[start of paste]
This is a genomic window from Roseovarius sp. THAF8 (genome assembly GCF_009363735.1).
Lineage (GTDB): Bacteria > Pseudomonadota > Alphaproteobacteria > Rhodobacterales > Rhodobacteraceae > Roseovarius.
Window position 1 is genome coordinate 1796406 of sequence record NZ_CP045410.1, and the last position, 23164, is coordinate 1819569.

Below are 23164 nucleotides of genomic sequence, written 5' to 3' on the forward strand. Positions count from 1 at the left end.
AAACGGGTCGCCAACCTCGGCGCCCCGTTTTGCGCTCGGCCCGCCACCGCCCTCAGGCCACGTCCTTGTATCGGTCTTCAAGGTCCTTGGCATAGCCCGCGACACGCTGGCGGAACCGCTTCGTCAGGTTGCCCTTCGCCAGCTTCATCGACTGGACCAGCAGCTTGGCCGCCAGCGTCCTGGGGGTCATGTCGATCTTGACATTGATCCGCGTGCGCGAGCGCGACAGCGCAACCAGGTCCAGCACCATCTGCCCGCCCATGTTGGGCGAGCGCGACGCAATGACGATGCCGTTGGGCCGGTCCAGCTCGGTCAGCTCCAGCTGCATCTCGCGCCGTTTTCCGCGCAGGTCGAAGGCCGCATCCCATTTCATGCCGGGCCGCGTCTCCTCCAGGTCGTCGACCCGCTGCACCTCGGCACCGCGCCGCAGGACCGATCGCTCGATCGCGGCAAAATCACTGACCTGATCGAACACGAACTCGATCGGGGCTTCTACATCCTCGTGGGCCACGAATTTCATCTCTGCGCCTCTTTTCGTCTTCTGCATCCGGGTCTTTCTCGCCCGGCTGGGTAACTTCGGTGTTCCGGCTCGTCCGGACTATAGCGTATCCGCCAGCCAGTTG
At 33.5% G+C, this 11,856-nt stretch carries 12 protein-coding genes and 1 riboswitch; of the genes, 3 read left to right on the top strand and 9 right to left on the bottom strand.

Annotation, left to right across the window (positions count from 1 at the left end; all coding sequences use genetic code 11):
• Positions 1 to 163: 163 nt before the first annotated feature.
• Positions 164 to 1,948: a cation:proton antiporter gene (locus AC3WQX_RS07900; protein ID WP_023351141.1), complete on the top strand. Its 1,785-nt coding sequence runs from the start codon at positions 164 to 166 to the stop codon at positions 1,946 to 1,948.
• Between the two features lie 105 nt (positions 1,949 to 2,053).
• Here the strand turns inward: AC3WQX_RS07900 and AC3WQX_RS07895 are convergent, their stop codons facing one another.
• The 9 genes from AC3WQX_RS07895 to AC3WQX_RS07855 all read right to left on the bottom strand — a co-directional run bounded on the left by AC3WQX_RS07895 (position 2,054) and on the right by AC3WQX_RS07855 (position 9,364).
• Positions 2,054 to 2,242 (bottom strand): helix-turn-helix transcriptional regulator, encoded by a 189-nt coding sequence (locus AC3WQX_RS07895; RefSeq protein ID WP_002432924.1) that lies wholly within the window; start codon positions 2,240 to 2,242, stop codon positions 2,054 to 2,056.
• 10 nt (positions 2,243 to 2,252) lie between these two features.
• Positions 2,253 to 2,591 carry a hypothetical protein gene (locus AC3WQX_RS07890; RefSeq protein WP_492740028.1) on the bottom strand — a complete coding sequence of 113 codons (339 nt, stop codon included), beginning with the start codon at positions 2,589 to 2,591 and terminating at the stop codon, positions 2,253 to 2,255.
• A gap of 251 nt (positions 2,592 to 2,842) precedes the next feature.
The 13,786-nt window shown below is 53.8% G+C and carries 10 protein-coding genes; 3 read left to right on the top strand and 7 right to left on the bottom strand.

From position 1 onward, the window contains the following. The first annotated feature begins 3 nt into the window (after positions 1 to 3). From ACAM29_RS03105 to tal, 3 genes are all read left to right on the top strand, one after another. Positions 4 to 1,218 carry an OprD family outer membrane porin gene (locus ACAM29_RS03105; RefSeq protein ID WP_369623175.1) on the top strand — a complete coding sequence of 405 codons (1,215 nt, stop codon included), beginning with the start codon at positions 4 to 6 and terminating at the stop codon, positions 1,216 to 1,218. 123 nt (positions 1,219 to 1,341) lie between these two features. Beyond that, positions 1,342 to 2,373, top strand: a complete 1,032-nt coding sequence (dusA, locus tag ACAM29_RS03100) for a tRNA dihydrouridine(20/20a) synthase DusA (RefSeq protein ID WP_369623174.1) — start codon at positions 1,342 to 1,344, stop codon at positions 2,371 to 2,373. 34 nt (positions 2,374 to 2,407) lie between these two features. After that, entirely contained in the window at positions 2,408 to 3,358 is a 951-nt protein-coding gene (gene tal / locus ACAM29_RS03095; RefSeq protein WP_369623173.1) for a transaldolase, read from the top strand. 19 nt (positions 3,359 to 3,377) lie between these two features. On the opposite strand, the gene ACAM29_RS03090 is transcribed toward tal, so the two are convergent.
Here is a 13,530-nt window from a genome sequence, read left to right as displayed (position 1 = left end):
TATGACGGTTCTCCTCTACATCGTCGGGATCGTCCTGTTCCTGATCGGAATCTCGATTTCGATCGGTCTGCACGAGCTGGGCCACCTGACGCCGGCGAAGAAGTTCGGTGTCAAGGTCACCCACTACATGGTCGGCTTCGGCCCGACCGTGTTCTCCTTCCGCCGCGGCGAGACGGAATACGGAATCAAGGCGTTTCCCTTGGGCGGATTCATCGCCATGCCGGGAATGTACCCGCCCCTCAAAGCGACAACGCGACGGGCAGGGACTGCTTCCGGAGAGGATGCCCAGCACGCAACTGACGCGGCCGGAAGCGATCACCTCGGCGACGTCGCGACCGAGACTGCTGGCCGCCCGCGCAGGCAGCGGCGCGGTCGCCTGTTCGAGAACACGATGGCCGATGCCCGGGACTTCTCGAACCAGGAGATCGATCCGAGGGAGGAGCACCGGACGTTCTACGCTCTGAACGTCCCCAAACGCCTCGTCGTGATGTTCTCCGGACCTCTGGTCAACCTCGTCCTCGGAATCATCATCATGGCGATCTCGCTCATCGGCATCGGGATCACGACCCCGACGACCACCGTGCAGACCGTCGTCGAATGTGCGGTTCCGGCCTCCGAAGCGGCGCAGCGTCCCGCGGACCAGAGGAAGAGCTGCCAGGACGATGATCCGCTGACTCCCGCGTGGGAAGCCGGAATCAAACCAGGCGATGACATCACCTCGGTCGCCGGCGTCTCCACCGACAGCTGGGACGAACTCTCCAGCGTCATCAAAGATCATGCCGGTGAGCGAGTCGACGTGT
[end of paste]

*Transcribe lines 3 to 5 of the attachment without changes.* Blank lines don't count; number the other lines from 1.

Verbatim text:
Window position 1 is genome coordinate 1796406 of sequence record NZ_CP045410.1, and the last position, 23164, is coordinate 1819569.

Below are 23164 nucleotides of genomic sequence, written 5' to 3' on the forward strand. Positions count from 1 at the left end.
AAACGGGTCGCCAACCTCGGCGCCCCGTTTTGCGCTCGGCCCGCCACCGCCCTCAGGCCACGTCCTTGTATCGGTCTTCAAGGTCCTTGGCATAGCCCGCGACACGCTGGCGGAACCGCTTCGTCAGGTTGCCCTTCGCCAGCTTCATCGACTGGACCAGCAGCTTGGCCGCCAGCGTCCTGGGGGTCATGTCGATCTTGACATTGATCCGCGTGCGCGAGCGCGACAGCGCAACCAGGTCCAGCACCATCTGCCCGCCCATGTTGGGCGAGCGCGACGCAATGACGATGCCGTTGGGCCGGTCCAGCTCGGTCAGCTCCAGCTGCATCTCGCGCCGTTTTCCGCGCAGGTCGAAGGCCGCATCCCATTTCATGCCGGGCCGCGTCTCCTCCAGGTCGTCGACCCGCTGCACCTCGGCACCGCGCCGCAGGACCGATCGCTCGATCGCGGCAAAATCACTGACCTGATCGAACACGAACTCGATCGGGGCTTCTACATCCTCGTGGGCCACGAATTTCATCTCTGCGCCTCTTTTCGTCTTCTGCATCCGGGTCTTTCTCGCCCGGCTGGGTAACTTCGGTGTTCCGGCTCGTCCGGACTATAGCGTATCCGCCAGCCAGTTG